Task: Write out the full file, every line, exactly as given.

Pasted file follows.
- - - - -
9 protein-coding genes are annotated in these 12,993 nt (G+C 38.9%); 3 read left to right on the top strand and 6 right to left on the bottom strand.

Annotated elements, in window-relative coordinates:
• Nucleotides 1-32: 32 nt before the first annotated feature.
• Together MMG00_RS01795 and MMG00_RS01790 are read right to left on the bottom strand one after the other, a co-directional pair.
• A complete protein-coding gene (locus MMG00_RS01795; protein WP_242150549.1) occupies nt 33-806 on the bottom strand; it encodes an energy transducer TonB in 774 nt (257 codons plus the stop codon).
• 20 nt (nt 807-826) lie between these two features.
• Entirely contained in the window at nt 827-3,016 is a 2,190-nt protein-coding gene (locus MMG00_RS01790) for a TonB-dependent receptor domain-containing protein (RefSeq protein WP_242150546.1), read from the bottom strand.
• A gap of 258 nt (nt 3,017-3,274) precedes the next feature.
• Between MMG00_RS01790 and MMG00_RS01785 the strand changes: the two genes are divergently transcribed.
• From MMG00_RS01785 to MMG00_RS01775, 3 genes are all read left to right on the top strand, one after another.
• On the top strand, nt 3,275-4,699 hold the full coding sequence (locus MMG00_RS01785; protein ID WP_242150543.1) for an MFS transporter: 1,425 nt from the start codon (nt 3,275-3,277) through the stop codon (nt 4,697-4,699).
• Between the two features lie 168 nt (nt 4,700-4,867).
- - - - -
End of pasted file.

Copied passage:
9 protein-coding genes are annotated in these 12,993 nt (G+C 38.9%); 3 read left to right on the top strand and 6 right to left on the bottom strand.

Annotated elements, in window-relative coordinates:
• Nucleotides 1-32: 32 nt before the first annotated feature.
• Together MMG00_RS01795 and MMG00_RS01790 are read right to left on the bottom strand one after the other, a co-directional pair.
• A complete protein-coding gene (locus MMG00_RS01795; protein WP_242150549.1) occupies nt 33-806 on the bottom strand; it encodes an energy transducer TonB in 774 nt (257 codons plus the stop codon).
• 20 nt (nt 807-826) lie between these two features.
• Entirely contained in the window at nt 827-3,016 is a 2,190-nt protein-coding gene (locus MMG00_RS01790) for a TonB-dependent receptor domain-containing protein (RefSeq protein WP_242150546.1), read from the bottom strand.
• A gap of 258 nt (nt 3,017-3,274) precedes the next feature.
• Between MMG00_RS01790 and MMG00_RS01785 the strand changes: the two genes are divergently transcribed.
• From MMG00_RS01785 to MMG00_RS01775, 3 genes are all read left to right on the top strand, one after another.
• On the top strand, nt 3,275-4,699 hold the full coding sequence (locus MMG00_RS01785; protein ID WP_242150543.1) for an MFS transporter: 1,425 nt from the start codon (nt 3,275-3,277) through the stop codon (nt 4,697-4,699).
• Between the two features lie 168 nt (nt 4,700-4,867).